11. Oberon, I agree completely. I think that it's more 'production specific'... the rules change according to the show. This subject came up recently with Colorado Ballet's triple bill 'Choreographers Showcase'. The three productions were very well received by every audience that saw them; the first was Paul Taylors 'Company B', and the last was Twyla Tharp's 'Nine Sinatra Songs'... and during both of those the audience was whipped into a screaming pitch by the time the curtain fell - and had clapped and yelled continuously during, and the dancers loved it. However - the second piece was designed for CB by Jessica Lang (just stunning), but it was different... it's very unusual... dark and curious, very contemporary. The only music is live accompaniment (the piano was situated in front of the stage, just off to the side, under spotlight), and the mood is one of introspect... observance and silence. During this piece there was intermittant scattered applause that grew into thunderous applause and the dancers REALLY didn't like it, they said it was distracting and annoying because it ruined the mood. And it did, to a point. When the audience wasn't clapping, there was a definite pin drop silence and at the end a collective witholding of breath throughout until the final moment. I'd say that it depends on what production one is seeing as to whether or not it's appropriate, as there are so many different variations and styles on stage... I don't think it's a 'one size fits all' kind of question and answer - it can't be, with such a vast array of productions offered up in so many different places. Location has a big role in it, as does production - which usually determines the ilk of patron... there are different patrons for Cinderella than there are for Dracula... than there are for a triple bill... and each group is expecting different things from the talent onstage, and each group responds differently to their respective situation.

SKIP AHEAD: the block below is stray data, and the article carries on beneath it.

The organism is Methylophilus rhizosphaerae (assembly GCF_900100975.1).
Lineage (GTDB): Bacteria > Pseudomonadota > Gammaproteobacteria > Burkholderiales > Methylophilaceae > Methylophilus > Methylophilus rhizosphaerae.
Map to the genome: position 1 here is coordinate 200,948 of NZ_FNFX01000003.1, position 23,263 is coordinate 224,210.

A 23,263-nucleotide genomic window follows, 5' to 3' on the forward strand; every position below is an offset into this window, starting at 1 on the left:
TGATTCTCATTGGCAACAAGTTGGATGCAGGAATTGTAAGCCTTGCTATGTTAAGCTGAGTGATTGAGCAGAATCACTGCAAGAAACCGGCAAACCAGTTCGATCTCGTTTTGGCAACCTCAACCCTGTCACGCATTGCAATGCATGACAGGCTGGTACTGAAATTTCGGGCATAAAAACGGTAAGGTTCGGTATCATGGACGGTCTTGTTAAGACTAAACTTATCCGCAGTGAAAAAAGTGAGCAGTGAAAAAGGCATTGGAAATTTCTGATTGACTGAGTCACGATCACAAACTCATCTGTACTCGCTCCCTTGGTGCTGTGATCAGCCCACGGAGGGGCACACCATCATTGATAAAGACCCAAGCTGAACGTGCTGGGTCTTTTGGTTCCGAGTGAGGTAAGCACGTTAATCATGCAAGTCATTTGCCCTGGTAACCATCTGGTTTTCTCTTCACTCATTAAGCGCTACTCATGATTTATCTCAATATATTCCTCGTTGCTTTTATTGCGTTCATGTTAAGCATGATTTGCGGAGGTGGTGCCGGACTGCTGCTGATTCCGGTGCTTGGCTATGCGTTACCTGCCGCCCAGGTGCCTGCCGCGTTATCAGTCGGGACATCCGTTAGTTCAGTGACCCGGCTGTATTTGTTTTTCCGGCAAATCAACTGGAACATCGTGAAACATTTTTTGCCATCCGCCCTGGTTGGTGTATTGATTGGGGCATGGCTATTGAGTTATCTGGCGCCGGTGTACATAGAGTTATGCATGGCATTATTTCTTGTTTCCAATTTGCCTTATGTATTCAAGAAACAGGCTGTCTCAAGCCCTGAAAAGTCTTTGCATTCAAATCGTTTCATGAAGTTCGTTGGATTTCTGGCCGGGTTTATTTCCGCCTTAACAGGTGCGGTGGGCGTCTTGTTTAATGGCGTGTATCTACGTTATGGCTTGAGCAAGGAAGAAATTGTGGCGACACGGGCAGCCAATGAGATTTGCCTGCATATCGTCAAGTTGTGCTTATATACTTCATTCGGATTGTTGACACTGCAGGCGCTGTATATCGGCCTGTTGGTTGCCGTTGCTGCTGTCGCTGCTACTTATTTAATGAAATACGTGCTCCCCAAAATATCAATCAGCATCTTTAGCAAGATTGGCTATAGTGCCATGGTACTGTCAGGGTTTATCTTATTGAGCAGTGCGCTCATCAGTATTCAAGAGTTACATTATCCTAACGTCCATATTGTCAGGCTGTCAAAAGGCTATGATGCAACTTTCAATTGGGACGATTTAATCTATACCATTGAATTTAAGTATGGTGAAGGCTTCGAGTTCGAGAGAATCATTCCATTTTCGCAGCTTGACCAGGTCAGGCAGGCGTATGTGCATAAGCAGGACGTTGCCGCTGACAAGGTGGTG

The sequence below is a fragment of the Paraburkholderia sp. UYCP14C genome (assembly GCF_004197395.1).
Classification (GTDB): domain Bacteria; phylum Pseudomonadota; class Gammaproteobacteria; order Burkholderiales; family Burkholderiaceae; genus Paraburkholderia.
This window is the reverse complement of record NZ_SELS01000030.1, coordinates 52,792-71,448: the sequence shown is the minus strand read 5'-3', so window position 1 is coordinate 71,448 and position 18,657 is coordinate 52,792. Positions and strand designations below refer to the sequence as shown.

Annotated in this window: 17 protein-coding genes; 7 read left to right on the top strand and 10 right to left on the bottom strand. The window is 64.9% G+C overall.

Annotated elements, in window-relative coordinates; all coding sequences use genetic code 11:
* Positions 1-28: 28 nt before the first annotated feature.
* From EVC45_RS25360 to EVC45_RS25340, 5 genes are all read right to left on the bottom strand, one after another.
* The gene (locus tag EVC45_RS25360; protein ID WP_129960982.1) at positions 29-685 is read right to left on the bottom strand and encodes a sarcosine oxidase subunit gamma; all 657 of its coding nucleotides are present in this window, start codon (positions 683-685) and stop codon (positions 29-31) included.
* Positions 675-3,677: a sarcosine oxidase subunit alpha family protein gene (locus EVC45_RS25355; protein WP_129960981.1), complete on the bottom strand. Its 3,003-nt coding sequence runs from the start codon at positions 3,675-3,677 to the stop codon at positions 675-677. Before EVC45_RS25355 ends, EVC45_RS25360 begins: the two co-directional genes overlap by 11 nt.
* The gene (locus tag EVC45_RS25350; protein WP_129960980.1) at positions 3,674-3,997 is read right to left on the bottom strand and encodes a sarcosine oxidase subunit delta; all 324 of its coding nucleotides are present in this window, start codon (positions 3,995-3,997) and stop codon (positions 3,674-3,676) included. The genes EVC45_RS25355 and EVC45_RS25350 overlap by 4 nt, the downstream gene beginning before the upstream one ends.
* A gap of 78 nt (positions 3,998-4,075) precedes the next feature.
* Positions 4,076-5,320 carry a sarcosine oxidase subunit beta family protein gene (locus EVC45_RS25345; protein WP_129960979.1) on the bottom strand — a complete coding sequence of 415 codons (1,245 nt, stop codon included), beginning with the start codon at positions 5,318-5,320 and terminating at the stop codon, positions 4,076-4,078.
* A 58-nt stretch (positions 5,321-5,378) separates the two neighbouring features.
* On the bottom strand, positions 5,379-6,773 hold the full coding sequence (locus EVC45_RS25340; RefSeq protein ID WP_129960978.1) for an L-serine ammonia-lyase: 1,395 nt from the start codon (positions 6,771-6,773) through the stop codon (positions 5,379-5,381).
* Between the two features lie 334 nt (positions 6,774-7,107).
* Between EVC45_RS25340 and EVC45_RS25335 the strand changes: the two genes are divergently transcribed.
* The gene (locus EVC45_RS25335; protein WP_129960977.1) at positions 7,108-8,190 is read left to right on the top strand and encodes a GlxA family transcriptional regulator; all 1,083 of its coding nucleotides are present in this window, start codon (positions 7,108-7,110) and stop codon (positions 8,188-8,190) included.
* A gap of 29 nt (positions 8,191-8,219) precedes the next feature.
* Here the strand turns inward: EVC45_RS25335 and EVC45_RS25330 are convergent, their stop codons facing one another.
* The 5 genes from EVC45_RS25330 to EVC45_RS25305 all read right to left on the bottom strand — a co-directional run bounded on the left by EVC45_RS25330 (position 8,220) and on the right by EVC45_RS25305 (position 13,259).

12. Hi You! It's going to be interesting to see what Gil Boggs puts in for the third piece in Dance Creations - they just have the two choreographers right now, and it's a triple bill... so we'll see. It's going to be one not to miss with Darrell and Jessica though! Golden Gate
  13. I have been glued to this monitor for several minutes now... laughing, reminiscing, agreeing, disagreeing, taking notes and adding to the ever-growing 'oh I have to see that' list... as the worlds most hopeless romantic, however... I can't leave without adding my favs too - a good deal of which were already mentioned. ...in no particular order It happened one night Chocolat Bringing up baby Casablanca GWTW Bed of Roses Meet Joe Black (a double romance, two different guys same body) The Notebook The King and I (Kerr/Brenner, just kills me every single time) Anna and the King (Foster and CYF) A walk in the clouds (one of the top favs without question) Ghost Titanic Pretty Woman Sleepless in Seattle Breakfast at Tiffany's Roman Holiday Funny Face (notice the trend...) Brigadoon An American in Paris (another trend) The Mirror has two faces French Kiss Everafter Sabrina (both versions) Much ado about nothing Shakespeare in Love Phantom of the opera Midsummer nights dream Madame Butterfly Farewell my concubine Dr. Zhivago The Thornbirds (this one gets me SO frustrated; I yelled at the tv last time. huh.. ) The Far Pavilions... I better stop here, but I could go on, I think indefinitely. Thanks for the topic, and all the input, I have thoroughly enjoyed reading everyone's notes. Golden Gate
  14. ...ha ha ha... oops. Forgot to mention I am staying with a friend who danced at CB. No hotels. I will definitely do my best to take copious notes to report as soon as I am back! Golden Gate
  15. I'm heading off to London and Paris April 2nd; it'll be a nice trip (10 days), but I'm going specifically to see POB do Nureyev's La Bayadere... can't wait. Very excited! I will have to post details after I get back. The round trip airfare was $707.